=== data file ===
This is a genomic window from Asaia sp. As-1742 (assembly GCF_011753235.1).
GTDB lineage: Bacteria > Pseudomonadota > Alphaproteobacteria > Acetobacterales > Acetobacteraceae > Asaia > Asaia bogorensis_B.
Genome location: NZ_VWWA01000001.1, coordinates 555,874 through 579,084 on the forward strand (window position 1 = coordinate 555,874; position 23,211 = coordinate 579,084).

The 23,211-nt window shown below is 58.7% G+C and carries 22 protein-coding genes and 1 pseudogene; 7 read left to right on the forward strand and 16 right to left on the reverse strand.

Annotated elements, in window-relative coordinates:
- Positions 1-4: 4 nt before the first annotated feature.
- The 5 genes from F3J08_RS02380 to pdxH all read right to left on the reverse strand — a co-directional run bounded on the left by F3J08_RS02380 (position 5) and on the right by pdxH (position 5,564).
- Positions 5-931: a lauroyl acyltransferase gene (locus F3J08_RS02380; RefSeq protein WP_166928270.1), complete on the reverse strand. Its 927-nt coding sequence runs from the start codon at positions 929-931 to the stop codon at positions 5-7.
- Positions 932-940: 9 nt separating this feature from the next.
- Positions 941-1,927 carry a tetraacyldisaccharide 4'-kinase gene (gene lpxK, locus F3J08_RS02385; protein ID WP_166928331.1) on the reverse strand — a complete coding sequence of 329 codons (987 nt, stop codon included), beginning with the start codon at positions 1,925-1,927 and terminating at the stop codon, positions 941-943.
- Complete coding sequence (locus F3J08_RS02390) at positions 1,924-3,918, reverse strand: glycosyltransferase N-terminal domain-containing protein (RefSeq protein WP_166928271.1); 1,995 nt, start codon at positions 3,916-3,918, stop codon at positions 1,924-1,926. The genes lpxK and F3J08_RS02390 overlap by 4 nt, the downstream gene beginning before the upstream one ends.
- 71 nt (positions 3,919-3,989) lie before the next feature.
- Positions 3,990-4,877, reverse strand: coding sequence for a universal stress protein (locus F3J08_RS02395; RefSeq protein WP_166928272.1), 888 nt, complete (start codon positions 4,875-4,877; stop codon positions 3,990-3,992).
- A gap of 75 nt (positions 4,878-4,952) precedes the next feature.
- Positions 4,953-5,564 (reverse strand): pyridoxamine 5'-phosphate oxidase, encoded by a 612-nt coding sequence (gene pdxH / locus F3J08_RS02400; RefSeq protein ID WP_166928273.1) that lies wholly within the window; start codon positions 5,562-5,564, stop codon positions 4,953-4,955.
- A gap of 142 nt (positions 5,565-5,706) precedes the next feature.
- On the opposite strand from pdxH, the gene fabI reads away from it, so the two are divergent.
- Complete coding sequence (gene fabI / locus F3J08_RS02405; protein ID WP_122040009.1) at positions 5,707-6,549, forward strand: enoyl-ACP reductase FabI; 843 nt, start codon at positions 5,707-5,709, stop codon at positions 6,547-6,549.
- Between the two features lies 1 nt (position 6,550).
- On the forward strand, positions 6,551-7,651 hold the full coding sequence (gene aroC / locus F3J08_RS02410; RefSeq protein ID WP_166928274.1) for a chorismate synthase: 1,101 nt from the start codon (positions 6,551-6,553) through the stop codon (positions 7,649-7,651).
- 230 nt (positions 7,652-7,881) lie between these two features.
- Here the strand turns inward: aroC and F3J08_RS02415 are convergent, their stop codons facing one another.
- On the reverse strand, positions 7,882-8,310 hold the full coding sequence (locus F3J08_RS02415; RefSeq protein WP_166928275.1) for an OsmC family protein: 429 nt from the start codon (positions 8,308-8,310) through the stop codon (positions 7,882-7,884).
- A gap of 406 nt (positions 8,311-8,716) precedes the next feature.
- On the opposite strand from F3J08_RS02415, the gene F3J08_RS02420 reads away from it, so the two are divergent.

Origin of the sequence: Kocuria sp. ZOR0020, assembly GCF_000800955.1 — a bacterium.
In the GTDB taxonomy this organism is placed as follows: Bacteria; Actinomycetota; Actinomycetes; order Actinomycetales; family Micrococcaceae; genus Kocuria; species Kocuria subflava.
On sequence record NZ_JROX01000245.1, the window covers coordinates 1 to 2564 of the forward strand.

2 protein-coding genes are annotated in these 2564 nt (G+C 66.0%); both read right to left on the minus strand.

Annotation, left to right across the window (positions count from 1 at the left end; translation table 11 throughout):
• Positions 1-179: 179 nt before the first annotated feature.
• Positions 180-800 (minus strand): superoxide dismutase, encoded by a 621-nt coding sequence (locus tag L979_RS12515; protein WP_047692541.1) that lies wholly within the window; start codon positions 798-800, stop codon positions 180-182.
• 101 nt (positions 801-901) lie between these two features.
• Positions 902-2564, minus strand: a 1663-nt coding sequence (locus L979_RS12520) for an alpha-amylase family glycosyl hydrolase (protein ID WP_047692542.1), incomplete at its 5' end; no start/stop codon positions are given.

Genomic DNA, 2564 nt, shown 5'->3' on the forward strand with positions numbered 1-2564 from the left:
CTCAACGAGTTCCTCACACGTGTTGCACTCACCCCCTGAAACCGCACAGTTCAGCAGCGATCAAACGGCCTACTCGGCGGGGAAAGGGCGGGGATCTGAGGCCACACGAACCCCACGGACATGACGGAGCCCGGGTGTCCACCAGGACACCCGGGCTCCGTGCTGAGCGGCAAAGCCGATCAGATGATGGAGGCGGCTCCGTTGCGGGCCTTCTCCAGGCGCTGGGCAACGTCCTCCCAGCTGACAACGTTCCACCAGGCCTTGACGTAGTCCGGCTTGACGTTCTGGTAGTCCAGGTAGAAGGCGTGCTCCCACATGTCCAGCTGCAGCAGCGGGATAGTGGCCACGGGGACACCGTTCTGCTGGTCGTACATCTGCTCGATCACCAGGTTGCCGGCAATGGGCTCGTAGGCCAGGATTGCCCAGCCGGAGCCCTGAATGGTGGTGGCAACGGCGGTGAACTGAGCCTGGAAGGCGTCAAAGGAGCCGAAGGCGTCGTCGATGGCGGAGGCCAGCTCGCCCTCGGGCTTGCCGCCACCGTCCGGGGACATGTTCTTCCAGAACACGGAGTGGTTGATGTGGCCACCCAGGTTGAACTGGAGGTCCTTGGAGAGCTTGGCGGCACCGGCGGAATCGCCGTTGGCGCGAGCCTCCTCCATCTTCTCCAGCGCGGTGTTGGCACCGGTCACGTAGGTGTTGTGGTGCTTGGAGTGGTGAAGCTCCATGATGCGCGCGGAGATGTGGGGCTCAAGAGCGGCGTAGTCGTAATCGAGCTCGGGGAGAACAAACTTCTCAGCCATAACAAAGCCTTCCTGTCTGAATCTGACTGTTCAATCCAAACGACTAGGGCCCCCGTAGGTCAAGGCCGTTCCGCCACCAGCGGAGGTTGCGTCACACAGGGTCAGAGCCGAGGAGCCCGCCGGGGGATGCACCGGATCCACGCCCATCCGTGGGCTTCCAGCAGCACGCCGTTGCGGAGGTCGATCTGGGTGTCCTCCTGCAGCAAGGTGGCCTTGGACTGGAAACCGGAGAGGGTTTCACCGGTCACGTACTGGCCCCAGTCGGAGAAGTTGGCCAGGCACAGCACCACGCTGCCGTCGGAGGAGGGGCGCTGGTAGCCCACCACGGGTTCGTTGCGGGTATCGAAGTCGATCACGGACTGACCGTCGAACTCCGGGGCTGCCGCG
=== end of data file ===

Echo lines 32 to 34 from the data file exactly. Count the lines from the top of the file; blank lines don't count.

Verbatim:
• Positions 180-800 (minus strand): superoxide dismutase, encoded by a 621-nt coding sequence (locus tag L979_RS12515; protein WP_047692541.1) that lies wholly within the window; start codon positions 798-800, stop codon positions 180-182.
• 101 nt (positions 801-901) lie between these two features.
• Positions 902-2564, minus strand: a 1663-nt coding sequence (locus L979_RS12520) for an alpha-amylase family glycosyl hydrolase (protein ID WP_047692542.1), incomplete at its 5' end; no start/stop codon positions are given.